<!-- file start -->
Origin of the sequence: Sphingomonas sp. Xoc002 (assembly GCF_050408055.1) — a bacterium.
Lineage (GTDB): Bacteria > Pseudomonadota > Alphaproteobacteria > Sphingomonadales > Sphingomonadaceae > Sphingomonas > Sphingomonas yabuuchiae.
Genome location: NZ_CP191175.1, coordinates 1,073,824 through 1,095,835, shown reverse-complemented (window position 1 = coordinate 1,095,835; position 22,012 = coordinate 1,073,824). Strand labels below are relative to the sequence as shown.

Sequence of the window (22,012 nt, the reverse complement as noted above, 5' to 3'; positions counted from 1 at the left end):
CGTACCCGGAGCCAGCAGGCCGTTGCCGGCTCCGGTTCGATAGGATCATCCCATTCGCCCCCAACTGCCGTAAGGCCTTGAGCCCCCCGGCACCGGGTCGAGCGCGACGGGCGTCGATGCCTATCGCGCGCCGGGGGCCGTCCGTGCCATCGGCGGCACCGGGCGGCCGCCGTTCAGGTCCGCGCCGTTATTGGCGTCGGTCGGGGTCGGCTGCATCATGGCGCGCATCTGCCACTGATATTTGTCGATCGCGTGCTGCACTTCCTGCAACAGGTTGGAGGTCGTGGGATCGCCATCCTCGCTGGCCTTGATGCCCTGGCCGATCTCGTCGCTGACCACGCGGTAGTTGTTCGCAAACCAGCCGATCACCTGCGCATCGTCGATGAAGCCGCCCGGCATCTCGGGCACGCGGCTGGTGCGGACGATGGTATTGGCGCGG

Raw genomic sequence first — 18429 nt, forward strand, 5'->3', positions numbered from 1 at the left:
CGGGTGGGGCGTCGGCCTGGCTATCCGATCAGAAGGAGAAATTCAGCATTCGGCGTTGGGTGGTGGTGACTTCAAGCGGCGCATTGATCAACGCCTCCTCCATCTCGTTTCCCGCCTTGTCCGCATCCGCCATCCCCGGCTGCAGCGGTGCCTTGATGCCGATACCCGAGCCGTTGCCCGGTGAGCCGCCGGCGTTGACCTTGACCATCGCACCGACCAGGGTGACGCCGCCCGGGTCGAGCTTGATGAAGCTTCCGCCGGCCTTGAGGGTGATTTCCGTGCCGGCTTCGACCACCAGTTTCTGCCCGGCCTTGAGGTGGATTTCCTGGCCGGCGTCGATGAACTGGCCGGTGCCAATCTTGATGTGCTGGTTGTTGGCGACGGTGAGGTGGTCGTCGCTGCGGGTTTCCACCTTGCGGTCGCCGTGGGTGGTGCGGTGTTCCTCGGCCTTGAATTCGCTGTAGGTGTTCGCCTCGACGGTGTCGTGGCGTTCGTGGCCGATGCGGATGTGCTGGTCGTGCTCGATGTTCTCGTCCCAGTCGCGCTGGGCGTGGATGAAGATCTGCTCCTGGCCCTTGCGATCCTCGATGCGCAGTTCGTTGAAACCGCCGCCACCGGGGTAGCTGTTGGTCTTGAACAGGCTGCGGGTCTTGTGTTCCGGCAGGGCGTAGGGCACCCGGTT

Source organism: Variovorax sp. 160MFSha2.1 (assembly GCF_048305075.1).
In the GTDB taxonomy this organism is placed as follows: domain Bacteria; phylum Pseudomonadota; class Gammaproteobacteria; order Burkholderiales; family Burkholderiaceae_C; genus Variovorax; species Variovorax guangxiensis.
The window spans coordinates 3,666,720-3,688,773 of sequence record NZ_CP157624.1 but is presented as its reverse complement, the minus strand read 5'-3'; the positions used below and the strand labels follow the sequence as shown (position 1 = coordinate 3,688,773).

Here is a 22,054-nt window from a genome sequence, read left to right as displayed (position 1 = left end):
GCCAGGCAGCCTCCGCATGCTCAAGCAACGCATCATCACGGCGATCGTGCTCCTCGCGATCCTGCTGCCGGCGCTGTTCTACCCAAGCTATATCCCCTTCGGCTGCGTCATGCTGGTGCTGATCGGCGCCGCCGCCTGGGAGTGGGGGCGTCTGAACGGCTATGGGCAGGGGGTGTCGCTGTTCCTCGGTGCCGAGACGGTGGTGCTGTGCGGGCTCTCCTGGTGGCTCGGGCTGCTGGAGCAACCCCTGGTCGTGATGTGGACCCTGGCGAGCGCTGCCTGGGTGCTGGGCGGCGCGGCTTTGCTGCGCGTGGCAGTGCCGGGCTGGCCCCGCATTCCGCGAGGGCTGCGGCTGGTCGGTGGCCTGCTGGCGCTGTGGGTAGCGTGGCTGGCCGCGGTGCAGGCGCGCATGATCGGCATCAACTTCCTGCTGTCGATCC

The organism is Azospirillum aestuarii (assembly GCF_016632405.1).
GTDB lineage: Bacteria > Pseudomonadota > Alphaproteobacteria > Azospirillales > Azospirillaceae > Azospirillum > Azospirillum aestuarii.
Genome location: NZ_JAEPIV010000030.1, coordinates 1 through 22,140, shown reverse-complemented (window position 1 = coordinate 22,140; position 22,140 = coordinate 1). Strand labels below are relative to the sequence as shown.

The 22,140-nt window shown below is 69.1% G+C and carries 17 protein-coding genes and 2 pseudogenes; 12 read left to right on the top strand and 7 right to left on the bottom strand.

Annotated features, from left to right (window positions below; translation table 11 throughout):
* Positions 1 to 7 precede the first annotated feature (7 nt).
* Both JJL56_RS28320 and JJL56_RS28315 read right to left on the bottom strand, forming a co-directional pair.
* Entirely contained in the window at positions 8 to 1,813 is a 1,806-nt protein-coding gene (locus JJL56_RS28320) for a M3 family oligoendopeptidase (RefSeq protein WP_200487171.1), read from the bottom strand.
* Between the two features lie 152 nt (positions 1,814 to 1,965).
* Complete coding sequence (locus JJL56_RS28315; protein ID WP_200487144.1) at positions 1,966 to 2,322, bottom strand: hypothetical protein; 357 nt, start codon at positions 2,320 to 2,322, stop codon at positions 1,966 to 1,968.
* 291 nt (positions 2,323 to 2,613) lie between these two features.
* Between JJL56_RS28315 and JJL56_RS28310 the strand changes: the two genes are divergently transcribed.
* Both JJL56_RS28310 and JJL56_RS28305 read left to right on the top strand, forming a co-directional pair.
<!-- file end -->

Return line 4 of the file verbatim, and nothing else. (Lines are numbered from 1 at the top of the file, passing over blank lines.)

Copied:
Sequence of the window (22,012 nt, the reverse complement as noted above, 5' to 3'; positions counted from 1 at the left end):